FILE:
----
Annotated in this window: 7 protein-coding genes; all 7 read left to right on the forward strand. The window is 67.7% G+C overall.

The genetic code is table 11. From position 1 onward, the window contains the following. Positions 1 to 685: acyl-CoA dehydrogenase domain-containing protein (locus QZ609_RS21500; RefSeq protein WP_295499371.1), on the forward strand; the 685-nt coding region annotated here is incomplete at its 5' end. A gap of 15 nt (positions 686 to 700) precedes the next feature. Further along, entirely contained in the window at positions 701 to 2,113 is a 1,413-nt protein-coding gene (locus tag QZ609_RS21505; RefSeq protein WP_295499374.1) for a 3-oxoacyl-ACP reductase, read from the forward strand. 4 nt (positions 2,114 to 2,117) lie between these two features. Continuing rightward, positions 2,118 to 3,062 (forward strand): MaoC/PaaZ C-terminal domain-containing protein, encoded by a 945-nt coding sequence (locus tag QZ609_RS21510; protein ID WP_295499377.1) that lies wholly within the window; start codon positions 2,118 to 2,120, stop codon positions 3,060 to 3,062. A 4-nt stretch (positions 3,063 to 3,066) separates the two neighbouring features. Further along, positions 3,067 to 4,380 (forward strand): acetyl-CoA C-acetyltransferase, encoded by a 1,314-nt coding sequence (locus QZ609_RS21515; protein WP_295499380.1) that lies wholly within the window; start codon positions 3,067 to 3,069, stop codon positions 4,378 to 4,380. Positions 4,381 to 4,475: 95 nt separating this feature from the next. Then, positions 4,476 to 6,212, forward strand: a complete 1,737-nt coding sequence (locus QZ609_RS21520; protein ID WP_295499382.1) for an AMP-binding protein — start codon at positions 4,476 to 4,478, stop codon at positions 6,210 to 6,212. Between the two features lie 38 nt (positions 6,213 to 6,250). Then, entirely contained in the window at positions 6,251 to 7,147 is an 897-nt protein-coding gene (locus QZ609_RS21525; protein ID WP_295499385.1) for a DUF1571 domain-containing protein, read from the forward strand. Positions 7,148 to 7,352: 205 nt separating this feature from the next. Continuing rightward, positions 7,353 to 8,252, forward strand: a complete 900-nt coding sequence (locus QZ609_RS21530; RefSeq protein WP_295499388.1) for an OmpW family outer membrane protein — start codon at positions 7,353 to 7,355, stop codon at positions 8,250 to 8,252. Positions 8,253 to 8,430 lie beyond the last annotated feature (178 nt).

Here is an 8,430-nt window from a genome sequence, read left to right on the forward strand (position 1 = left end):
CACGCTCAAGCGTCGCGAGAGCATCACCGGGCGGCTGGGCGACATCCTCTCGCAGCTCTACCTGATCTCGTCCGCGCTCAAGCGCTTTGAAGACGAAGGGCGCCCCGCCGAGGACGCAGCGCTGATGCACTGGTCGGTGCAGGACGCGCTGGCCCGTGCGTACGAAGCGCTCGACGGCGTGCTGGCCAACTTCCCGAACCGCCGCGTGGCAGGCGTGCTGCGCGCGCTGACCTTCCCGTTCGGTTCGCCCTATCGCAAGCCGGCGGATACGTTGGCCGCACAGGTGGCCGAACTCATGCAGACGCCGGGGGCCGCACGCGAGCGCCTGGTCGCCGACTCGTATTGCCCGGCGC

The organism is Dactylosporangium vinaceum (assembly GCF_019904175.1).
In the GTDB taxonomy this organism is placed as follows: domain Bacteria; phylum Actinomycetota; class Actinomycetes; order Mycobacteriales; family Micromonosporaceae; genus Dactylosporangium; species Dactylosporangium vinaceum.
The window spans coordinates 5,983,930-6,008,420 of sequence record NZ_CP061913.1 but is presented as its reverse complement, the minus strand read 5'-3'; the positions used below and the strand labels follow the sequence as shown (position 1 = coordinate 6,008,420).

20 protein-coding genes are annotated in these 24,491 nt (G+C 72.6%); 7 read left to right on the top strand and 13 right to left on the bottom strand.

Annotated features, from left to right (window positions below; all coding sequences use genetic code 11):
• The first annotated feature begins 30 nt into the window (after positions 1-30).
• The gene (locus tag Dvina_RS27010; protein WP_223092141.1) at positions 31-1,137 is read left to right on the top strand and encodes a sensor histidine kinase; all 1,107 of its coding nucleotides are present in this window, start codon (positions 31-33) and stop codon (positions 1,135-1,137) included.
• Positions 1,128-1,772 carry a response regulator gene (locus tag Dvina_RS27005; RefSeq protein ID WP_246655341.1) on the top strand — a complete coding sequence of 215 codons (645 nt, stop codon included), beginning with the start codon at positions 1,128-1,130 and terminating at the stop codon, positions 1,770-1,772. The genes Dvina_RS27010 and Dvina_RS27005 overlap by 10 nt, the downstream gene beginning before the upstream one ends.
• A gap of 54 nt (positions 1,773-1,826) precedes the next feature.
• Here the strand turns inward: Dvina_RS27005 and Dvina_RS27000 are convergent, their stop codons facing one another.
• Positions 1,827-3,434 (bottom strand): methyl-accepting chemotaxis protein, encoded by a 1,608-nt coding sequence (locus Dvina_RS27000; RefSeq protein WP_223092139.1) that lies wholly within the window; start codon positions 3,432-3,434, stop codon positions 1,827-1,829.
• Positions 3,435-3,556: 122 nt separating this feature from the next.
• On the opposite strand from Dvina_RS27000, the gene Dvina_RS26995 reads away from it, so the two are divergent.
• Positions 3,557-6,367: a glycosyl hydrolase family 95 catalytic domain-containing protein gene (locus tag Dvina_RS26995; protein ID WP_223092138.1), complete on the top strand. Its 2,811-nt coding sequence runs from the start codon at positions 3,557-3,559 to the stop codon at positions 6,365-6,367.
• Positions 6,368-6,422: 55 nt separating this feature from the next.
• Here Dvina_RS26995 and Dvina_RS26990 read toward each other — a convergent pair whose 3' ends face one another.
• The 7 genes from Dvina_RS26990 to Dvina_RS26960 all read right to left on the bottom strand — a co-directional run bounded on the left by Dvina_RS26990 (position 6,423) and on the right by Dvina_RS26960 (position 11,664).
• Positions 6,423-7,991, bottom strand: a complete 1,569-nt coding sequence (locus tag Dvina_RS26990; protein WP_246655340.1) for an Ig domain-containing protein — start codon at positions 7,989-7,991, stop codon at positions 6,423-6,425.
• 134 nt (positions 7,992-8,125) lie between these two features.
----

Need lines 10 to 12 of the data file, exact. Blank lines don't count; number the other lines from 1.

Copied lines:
• The first annotated feature begins 30 nt into the window (after positions 1-30).
• The gene (locus tag Dvina_RS27010; protein WP_223092141.1) at positions 31-1,137 is read left to right on the top strand and encodes a sensor histidine kinase; all 1,107 of its coding nucleotides are present in this window, start codon (positions 31-33) and stop codon (positions 1,135-1,137) included.
• Positions 1,128-1,772 carry a response regulator gene (locus tag Dvina_RS27005; RefSeq protein ID WP_246655341.1) on the top strand — a complete coding sequence of 215 codons (645 nt, stop codon included), beginning with the start codon at positions 1,128-1,130 and terminating at the stop codon, positions 1,770-1,772. The genes Dvina_RS27010 and Dvina_RS27005 overlap by 10 nt, the downstream gene beginning before the upstream one ends.